We are pleased to announce the results of the eighth edition of the Library Journal Index of Public Library Service, sponsored by Baker & Taylor’s Bibliostat. The LJ Index is a measurement tool that compares U.S. public libraries with their spending peers based on four per capita output measures: circulation, library visits, program attendance, and public Internet computer use. Scores on the LJ Index are produced by measuring the relationships between each library’s statistics and the averages for its expenditure category. This year, there are 261 Star Libraries, 54 of which were not Star Libraries last year.
This year, 207 of 2014’s Star Libraries retain their Star status, though their numbers of Stars may have changed. There are also 54 new or returning Star Libraries—ones that were not Stars in last year’s rating. While the 54 new Star Libraries in 2015 represent the lowest number of additions since the Index first appeared in 2009, there was still plenty of movement among the three-, four-, and five-Star categories in 2015.
The 2015 Star Libraries are found in 41 states scattered across the country geographically. The top five states, ranked by their numbers of Star Libraries, are New York (39), Ohio (28), Illinois (19), Massachusetts (15), and Kansas (12). The top ten states are rounded out by a three-way tie for places six to eight shared by California, Iowa, and Texas (each with 11), Nebraska (9), and Maine (8). Like these top ten states, the remaining 30 Star Library states are spread across the nation and in every major geographical region.
In late July 2015, one of the coauthors of this article—Keith Curry Lance—participated in the inaugural Research Institute for Public Libraries (RIPL) in Colorado Springs. During an “office hours” opportunity for participants to confer with RIPL speakers, a participant from Mississippi posed an interesting question: Given that there are no Star Libraries in our state, is there any appropriate use we can make of the LJ Index scores and data? The answer to that question is an enthusiastic yes!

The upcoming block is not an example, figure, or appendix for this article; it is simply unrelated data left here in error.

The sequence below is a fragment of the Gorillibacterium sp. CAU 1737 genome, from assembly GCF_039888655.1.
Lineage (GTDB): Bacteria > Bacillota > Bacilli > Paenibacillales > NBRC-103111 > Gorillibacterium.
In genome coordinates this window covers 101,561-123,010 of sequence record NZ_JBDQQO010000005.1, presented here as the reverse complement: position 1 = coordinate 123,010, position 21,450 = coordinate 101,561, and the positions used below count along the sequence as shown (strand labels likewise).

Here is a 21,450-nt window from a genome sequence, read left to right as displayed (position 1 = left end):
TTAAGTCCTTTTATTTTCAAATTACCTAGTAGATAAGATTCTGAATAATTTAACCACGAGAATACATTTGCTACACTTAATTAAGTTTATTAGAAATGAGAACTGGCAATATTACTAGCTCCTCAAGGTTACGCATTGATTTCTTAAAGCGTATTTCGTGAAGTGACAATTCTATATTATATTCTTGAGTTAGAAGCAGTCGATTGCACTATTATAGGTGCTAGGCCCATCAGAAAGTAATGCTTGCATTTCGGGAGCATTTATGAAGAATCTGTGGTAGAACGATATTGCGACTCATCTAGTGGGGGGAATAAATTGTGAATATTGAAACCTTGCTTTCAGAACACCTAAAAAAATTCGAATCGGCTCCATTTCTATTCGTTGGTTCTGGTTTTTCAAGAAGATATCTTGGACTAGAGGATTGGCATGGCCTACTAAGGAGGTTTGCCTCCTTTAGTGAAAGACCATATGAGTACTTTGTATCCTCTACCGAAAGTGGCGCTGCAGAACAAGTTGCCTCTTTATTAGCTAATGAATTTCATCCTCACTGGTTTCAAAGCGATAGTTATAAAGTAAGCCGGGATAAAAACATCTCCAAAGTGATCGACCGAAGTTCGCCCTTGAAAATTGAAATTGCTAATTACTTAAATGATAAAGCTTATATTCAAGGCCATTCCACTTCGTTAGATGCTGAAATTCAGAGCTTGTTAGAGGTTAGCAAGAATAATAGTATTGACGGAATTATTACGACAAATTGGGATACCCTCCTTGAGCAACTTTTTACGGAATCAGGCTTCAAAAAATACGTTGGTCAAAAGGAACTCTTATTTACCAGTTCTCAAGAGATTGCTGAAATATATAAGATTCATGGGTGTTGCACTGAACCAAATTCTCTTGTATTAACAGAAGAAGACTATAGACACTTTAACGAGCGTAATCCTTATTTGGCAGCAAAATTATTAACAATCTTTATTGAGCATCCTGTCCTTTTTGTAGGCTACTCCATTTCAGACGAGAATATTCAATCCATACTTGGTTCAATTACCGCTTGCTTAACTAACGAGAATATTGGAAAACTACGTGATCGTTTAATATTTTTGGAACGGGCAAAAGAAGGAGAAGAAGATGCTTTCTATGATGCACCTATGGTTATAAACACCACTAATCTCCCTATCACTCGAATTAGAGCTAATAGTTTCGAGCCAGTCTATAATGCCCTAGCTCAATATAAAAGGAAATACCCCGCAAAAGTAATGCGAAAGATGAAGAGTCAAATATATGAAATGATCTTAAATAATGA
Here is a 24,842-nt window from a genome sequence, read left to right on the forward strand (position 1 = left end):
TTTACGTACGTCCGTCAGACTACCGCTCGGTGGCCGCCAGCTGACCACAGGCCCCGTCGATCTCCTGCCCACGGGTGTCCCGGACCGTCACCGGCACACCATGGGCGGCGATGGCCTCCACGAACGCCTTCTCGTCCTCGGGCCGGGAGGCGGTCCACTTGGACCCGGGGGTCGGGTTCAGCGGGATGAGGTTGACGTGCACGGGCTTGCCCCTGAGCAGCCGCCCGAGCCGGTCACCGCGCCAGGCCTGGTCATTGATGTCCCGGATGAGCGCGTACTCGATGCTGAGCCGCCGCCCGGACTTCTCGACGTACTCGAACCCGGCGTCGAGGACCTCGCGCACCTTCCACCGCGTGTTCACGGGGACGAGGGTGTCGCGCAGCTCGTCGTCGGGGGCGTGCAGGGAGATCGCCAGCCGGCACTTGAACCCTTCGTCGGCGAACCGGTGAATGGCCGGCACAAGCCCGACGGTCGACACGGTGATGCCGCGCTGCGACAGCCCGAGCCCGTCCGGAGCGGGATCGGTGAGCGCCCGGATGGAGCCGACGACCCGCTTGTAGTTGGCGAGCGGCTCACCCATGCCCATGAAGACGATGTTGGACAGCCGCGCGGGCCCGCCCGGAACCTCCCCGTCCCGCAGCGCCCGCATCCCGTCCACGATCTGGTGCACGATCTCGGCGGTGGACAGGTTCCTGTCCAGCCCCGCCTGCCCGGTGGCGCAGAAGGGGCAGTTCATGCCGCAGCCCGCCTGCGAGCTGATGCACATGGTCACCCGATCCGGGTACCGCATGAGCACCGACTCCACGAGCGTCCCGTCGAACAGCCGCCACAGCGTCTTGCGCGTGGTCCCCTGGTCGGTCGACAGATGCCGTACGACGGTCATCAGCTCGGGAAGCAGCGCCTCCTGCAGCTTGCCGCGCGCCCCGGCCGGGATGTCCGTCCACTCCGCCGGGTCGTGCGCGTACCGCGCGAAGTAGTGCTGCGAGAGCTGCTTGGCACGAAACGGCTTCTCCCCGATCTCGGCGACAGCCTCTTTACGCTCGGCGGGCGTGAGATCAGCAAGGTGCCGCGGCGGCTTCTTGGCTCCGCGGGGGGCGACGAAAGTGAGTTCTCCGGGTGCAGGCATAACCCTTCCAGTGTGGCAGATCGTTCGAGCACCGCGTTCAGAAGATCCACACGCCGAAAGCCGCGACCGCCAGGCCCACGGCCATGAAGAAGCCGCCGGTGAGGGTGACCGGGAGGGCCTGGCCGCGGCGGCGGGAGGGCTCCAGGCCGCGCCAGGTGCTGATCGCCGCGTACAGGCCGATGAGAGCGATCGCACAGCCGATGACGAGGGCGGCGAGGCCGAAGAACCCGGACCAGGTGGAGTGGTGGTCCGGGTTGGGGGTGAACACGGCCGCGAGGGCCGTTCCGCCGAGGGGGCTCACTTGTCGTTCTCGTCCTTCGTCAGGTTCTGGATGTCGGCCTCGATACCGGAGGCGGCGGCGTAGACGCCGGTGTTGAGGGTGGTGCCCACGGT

This 2015 edition of the LJ Index is its eighth. The Institute of Museum & Library Services’ (IMLS) recently released FY13 Public Library Survey (PLS) data set, on which the LJ Index is based, contains for the first time data on circulation of electronic materials—primarily downloadable ebooks and audio and video files. We had hoped to be able to incorporate this new data into the LJ Index design this year, but that was not possible for several reasons. That change must be put off one more year. As the key obstacle, nonreports will be greatly diminished in the next data release (FY14 data in 2016), and we expect to make that change next time around.
A natural assumption upon learning that a library won Stars for the first time, won more or fewer Stars, or lost Star status is that that library’s per capita statistics for visits, circulation, public Internet terminal use, or program attendance must have changed dramatically. However, there are three sets of factors that can affect a library’s Star status, and two of them can apply even when there is no significant change in a library’s own statistics.
Whether or not your library has been given a star rating, you can benefit from finding peers in your expenditure category and comparing stats. For the scores for all libraries included in this round of the LJ Index, use the links below to download a spreadsheet with the libraries rated, their ratings, and the data from which the ratings were derived.
LJ Index of Public Library Service 2015 The Star Libraries All the Stars, State by State Do-It-Yourself Projects with LJ Index Data E-Circ Not Ready for Prime Time Understanding Star Status Shifts Find Your Library Every Star Library Ever Named LJ Index FAQ The LJ Index is based on four types of per capita use […]
The constellation of Star Libraries changes dramatically from year to year. As it does every year, the 2013 Star Libraries illustrates that each annual round introduces a substantial set of new Star Libraries, sees the fortunes of continuing Star Libraries change—as libraries change peer groups and gain and lose stars—and, indeed, sees many of the previous year’s honorees lose their Star Library status altogether. The explanations for these changes are varied and complex. Whether a public library gains or loses Star Library status or sees that status change more subtly is determined as much by the fortunes of other libraries in a library’s spending peer group as by the per capita service output of its own institution. In this year’s article, we will highlight the new Star Libraries that were not on the 2012 list, Star Libraries that maintained their star status despite changing spending peer groups, Star Libraries that gained or lost stars from 2012 to 2013, and libraries that lost Star Library status in 2013.